In addition to the workstation-specific benchmarks on previous pages, we also ran the memory benchmark from SiSoftware’s Sandra 2010. We’re definitely going to expand the synthetic tests to better reflect the bank of synthetic tests used on non-workstation machines.
So, the memory performance on this system is nothing special. We've certainly seen higher numbers from more aggressive-tuned subsystems on the desktop. But we can be relatively sure that this result isn't going to bottleneck the Bloomfield-class processor in HP's Z400-series workstation.
Workstations aren’t gaming PCs.
There, we said it. They aren’t. And they need to be held to a different set of standards than gaming PCs. They need to be tested differently. And to that end, HP supplied us with a moderately-priced all-around workstation.
For pure 3D work, the onboard RAID isn't necessary, especially if the user has a file server on his network for centralized storage. That being the case, video files and animation work can consume large amounts of drive space, and someone working alone may be storing files on the workstation and editing them as well. A professional working purely with video editing will likely want an even larger and faster array, which would necessitate one of the larger workstations, if only for the additional drive bays.
This system is well put-together. However, we did have repeated problems with the desktop manager for AMD's FirePro V5700, which didn't correctly restore window sizes and positions. Both HP and AMD worked with us to resolve this problem, but it was really only fixed when a much later driver revision was used under Windows 7.
Compatibility-wise, all of the hardware HP chose for the Z400 worked well together. As stated earlier, professional components inside a workstation are incredibly important for the folks who make money with their PCs. This is a bit of a hold-over from the days when non-linear editing required expensive cards (like the Velocity and Altitude from Harris/Leitch/DPS, and the Matrox DigiSuite cards) as these were known to be finicky about motherboard selection. Editing cards still exist (the Black Magic Design Decklink series and the Avid Nitris series come to mind), and the Avid DS system is based around a preconfigured HP Z800, but most non-linear editing these days is purely software-based. These are real substantial reasons why you won’t see workstations that are slightly overclocked just to give the machine a performance edge over competitors. Doing this could substantially harm the ability of the machine to perform as intended for certain market segments.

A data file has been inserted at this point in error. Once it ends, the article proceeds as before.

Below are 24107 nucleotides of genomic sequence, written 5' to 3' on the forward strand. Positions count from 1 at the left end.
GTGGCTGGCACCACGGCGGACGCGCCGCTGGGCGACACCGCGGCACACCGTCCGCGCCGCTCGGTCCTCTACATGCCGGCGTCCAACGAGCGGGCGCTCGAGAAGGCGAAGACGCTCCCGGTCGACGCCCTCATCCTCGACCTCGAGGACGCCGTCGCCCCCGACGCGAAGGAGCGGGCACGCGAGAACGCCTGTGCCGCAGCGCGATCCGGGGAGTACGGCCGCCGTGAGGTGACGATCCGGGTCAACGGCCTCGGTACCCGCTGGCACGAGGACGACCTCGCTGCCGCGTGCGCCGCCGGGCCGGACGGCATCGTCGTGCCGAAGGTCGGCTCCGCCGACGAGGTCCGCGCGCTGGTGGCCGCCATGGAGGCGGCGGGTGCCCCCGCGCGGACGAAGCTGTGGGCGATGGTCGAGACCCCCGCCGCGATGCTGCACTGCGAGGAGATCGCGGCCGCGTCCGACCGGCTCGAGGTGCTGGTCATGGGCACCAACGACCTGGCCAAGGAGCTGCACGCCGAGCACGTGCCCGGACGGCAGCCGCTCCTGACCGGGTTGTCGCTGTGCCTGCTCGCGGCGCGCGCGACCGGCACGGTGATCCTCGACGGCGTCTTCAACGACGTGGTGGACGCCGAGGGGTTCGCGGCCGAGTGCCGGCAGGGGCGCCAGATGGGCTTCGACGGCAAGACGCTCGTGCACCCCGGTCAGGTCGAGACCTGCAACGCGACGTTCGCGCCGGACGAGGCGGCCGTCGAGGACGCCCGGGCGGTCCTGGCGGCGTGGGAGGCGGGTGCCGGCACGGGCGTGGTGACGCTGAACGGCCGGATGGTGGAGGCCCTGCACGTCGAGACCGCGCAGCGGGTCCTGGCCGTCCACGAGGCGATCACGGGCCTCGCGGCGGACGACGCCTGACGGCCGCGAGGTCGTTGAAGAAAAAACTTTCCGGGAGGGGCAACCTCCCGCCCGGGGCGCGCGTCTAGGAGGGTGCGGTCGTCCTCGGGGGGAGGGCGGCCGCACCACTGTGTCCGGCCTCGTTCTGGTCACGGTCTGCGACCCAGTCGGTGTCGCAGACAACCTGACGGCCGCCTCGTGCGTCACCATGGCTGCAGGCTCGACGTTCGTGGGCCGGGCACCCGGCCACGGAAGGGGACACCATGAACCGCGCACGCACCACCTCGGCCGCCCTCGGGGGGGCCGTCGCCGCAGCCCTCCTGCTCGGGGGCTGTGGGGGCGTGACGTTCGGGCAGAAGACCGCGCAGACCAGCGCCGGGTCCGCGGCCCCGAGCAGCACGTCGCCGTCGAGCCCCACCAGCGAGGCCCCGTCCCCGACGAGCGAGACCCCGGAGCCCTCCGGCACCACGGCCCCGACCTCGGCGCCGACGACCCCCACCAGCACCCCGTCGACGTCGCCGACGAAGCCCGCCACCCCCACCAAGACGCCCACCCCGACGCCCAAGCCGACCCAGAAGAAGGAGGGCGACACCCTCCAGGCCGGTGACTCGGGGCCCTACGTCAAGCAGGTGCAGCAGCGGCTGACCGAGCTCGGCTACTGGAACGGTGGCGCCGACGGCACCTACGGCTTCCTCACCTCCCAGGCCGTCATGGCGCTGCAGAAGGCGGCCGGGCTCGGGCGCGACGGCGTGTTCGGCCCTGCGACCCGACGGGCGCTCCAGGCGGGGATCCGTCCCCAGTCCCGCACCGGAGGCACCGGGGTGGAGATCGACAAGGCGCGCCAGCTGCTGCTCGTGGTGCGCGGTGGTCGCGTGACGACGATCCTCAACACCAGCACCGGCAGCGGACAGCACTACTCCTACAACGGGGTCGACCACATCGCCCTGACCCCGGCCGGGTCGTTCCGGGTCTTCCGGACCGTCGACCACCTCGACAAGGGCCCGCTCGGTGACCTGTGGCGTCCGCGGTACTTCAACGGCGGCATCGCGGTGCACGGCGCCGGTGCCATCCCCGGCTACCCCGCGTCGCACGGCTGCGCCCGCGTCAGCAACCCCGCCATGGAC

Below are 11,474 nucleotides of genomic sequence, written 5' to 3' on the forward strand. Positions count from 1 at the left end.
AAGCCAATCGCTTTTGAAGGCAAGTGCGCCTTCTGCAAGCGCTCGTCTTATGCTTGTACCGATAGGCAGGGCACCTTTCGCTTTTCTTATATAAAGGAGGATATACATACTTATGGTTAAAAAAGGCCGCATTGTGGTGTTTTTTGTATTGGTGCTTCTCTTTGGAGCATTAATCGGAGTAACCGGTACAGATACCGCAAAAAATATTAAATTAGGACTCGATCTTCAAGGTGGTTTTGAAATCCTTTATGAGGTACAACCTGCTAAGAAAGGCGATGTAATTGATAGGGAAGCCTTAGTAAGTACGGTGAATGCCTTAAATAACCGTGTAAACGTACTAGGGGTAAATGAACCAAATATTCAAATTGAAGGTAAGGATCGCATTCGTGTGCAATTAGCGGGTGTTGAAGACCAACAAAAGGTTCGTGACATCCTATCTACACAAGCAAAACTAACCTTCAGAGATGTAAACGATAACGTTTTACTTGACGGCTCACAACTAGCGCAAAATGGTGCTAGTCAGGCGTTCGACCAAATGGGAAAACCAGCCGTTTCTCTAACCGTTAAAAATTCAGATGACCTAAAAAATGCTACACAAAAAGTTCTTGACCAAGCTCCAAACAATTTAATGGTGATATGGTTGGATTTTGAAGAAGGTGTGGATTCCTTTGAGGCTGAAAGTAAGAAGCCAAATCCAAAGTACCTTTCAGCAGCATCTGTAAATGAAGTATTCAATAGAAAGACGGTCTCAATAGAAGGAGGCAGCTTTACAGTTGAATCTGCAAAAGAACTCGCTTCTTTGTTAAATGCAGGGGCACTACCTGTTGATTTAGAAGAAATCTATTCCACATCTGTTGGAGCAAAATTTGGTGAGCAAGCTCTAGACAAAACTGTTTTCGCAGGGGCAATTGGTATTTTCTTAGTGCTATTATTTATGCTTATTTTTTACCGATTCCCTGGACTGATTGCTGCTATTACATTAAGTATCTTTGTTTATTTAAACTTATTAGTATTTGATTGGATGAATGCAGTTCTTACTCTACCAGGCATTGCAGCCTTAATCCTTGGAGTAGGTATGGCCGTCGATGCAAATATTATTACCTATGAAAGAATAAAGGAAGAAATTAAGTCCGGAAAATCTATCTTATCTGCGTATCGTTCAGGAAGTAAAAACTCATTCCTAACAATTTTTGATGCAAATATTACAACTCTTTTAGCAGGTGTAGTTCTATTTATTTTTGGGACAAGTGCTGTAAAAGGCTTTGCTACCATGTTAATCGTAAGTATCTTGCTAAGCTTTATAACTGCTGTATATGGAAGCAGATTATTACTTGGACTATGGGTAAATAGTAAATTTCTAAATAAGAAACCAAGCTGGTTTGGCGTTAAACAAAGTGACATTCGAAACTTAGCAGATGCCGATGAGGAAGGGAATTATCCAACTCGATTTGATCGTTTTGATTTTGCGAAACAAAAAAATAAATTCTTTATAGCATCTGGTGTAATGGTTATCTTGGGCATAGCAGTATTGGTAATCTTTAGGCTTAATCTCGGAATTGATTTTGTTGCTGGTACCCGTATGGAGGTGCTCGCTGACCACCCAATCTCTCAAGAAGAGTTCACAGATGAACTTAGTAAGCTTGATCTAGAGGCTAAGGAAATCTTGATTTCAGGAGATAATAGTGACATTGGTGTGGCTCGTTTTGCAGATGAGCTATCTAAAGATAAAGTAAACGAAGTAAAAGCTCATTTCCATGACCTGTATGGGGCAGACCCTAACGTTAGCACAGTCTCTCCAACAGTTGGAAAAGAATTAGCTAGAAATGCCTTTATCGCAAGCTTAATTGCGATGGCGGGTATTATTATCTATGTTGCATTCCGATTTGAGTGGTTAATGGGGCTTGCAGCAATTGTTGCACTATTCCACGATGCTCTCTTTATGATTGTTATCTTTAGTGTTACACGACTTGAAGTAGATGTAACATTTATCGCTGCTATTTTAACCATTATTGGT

In looking at the tests, you should be able to tell that some of the benchmarks aren't well-threaded (or in some cases, threaded at all). Of course, Intel's Hyper-Threading technology only demonstrates a benefit when the application is threaded. In a piece of software that can't take advantage of multiple cores, as is the case with LightWave 9.6 Modeler, having HT enabled actually hurts performance. LightWave Layout is a different story, as the main application doesn't take advantage of threading, while the renderer does (and quite well, we can add), in addition to the physics and cloth simulation modules. Of course, if you are multitasking between various content creation programs having Hyper-Threading on will likely benefit.
With all of that said, the Z400 is a well-designed system for its market segment, and it was nice to work on a professional-class machine that didn't like it was on a runway before takeoff. The case design is reasonably attractive, and the smart layout means that swapping internal storage and expansion cards is a breeze. Aesthetically, it's nice to have a box in something other than ‘basic black,’ which has replaced ‘basic beige.’
The system worked well for developing our new workstation benchmarks, and is representative of an affordable mid-range single-socket workstation, which we'll use moving forward as a baseline to judge other workstations.